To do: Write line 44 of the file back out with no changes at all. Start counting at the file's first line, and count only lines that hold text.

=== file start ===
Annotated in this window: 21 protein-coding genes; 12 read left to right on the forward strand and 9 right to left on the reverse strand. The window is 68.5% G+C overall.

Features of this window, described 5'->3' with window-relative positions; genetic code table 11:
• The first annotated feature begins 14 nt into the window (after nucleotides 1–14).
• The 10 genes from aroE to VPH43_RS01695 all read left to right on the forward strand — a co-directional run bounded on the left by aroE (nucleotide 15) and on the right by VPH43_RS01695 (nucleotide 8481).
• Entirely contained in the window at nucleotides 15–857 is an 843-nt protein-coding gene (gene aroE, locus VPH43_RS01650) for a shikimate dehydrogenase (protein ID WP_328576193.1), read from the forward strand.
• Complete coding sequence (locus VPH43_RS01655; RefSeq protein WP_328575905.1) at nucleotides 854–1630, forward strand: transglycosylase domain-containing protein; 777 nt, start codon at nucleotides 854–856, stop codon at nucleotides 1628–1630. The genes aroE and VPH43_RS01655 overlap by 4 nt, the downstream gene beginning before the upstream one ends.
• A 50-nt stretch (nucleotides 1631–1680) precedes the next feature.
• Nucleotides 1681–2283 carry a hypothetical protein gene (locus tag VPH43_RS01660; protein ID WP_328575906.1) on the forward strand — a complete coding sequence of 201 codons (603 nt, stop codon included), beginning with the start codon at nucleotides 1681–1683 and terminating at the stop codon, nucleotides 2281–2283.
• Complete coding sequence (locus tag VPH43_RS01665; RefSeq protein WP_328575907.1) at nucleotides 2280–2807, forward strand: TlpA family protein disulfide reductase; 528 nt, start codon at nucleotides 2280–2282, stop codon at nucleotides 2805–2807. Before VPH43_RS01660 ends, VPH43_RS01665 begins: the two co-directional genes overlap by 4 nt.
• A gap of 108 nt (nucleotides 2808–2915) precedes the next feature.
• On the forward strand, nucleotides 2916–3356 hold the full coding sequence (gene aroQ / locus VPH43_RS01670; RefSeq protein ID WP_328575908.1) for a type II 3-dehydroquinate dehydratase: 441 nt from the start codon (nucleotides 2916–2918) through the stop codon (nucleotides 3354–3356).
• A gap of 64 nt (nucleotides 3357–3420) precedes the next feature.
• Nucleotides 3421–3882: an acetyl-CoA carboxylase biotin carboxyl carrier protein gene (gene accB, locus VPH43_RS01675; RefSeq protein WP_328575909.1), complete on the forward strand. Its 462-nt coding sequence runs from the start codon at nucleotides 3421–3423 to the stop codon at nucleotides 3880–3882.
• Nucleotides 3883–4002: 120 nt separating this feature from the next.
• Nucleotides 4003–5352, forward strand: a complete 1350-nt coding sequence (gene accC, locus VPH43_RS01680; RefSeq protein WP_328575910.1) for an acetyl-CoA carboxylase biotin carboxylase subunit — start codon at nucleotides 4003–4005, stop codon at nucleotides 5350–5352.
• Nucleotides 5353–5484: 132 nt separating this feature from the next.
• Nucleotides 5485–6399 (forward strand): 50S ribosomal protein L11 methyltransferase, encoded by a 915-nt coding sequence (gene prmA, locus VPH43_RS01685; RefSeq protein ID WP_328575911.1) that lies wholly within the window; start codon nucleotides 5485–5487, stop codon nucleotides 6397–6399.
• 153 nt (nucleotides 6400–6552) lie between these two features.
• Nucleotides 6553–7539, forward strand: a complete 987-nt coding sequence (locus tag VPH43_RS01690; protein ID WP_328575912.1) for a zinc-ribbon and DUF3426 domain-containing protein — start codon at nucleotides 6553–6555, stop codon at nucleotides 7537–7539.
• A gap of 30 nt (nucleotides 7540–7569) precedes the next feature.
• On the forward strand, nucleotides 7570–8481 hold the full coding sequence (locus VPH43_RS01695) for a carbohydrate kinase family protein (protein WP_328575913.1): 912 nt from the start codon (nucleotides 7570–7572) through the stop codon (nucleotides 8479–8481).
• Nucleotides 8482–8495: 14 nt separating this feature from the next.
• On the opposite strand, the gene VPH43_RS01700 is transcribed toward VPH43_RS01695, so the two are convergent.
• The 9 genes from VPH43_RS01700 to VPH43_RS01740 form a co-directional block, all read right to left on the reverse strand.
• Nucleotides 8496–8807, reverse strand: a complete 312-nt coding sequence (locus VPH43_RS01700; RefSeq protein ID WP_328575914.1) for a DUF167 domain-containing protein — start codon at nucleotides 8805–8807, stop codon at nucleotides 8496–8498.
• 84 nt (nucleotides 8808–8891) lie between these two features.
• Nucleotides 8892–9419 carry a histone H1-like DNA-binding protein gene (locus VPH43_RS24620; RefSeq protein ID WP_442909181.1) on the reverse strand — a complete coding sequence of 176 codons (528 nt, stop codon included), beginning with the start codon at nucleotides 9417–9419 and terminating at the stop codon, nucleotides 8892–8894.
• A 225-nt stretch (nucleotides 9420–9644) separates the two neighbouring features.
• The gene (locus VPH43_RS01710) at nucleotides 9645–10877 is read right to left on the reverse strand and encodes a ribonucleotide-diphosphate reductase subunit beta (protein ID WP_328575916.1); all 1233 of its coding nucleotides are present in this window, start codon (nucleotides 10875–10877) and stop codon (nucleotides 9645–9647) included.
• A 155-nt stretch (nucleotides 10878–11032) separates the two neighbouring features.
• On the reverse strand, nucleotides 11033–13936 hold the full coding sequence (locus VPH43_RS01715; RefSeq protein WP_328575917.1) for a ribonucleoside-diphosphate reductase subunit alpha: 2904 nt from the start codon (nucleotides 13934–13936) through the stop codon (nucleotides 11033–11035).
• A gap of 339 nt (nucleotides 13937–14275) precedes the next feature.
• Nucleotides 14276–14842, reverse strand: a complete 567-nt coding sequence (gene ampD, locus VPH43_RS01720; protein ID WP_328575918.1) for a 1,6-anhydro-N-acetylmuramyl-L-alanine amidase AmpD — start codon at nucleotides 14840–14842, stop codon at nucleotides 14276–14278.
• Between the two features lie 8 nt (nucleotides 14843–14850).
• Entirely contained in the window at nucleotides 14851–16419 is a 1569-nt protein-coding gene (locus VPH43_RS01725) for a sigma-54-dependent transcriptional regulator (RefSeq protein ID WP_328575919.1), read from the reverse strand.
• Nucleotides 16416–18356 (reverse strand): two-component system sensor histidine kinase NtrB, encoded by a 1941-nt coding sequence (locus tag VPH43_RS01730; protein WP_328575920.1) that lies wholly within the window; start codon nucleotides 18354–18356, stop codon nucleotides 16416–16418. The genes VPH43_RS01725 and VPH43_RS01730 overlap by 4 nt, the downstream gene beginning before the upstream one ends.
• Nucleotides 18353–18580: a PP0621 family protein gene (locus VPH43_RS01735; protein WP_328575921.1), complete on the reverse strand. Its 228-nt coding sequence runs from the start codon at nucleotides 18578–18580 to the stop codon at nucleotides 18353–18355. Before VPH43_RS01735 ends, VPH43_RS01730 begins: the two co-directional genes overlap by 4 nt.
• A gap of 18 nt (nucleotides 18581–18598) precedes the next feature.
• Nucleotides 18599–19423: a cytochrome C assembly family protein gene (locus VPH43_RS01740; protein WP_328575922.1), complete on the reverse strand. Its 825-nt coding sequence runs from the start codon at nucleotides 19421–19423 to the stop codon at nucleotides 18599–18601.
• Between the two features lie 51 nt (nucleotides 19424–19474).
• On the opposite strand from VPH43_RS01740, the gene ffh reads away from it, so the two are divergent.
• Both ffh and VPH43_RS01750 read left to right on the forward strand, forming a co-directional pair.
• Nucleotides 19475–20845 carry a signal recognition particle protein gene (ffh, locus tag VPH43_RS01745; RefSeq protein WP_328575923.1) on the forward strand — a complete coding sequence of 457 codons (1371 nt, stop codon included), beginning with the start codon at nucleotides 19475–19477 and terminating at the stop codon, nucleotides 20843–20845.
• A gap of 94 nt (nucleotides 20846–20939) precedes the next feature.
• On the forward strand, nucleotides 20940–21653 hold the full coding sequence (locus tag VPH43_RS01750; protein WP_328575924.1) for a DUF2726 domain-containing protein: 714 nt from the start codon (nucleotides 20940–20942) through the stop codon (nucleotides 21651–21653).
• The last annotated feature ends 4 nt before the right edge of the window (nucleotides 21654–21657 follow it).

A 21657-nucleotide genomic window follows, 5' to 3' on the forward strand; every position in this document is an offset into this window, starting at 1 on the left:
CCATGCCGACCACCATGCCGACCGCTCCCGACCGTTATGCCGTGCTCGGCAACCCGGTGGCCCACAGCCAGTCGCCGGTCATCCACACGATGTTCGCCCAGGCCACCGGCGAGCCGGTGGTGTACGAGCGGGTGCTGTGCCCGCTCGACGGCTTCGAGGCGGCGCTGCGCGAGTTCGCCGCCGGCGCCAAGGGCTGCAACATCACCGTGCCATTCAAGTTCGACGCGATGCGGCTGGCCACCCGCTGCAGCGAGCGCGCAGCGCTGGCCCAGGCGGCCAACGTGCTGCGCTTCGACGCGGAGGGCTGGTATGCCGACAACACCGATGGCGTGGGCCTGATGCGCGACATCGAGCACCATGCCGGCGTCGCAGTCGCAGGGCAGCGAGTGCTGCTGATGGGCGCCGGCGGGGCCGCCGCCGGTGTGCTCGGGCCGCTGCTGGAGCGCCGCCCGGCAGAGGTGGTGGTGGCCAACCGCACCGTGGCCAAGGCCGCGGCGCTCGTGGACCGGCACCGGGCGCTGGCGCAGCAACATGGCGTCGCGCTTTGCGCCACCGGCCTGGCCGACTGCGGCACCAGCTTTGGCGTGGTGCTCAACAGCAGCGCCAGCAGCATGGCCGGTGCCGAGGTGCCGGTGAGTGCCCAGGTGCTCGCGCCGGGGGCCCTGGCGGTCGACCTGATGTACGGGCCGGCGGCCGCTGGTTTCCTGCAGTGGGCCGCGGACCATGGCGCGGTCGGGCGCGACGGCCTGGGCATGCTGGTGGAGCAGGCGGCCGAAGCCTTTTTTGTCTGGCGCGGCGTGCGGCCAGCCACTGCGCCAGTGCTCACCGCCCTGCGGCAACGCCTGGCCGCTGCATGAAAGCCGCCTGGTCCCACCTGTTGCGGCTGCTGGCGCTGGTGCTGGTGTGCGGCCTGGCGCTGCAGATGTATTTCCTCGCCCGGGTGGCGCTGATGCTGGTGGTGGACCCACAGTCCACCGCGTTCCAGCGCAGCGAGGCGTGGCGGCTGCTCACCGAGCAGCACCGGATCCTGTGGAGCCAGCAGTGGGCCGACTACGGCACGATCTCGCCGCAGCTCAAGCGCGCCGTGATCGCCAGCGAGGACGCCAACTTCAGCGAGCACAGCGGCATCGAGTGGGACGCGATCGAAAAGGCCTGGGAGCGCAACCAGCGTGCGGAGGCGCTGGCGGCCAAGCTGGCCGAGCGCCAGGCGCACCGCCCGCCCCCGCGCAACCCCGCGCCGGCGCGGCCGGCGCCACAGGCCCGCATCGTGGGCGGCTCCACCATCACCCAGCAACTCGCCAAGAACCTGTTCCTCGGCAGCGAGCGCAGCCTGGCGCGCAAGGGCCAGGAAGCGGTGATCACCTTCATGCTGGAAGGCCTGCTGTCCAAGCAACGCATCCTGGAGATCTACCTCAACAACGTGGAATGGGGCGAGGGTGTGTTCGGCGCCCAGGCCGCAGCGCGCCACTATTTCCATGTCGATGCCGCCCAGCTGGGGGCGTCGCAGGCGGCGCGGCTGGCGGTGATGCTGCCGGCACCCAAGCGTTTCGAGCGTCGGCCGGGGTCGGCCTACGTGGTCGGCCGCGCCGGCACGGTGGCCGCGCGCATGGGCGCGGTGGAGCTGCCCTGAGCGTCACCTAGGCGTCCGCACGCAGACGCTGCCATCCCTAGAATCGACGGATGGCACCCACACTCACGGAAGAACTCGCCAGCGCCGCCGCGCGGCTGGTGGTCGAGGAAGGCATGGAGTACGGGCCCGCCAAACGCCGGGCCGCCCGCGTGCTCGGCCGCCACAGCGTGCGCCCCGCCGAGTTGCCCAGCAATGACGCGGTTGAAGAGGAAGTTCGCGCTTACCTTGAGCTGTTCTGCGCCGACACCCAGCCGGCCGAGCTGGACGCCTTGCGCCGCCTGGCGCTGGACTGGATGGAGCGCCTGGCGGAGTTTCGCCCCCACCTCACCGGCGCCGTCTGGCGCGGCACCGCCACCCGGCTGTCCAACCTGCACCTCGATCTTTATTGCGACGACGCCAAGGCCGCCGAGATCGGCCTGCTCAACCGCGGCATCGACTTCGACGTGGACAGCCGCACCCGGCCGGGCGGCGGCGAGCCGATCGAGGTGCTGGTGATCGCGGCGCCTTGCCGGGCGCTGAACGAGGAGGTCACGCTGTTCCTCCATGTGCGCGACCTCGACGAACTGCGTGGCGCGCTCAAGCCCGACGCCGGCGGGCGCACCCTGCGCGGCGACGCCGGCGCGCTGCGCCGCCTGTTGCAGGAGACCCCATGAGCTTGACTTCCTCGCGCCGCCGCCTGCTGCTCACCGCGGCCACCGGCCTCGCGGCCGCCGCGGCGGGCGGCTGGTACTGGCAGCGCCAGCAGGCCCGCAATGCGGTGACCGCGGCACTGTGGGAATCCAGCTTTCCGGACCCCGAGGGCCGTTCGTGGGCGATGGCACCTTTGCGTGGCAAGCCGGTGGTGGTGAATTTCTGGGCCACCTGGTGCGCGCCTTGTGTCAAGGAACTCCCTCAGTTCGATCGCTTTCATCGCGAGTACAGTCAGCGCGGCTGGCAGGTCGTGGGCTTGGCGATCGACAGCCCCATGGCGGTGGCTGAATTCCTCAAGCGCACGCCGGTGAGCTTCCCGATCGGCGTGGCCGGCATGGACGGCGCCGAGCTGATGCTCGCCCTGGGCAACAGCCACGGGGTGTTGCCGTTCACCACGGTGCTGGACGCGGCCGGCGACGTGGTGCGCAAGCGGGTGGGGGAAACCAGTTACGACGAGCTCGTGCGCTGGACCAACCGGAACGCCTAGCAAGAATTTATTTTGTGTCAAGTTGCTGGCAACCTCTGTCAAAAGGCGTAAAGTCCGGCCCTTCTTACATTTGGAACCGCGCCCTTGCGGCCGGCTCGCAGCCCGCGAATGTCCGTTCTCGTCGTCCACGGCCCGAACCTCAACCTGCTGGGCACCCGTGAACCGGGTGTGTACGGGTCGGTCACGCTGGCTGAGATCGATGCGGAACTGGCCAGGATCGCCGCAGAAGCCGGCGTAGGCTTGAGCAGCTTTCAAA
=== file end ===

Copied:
• A gap of 94 nt (nucleotides 20846–20939) precedes the next feature.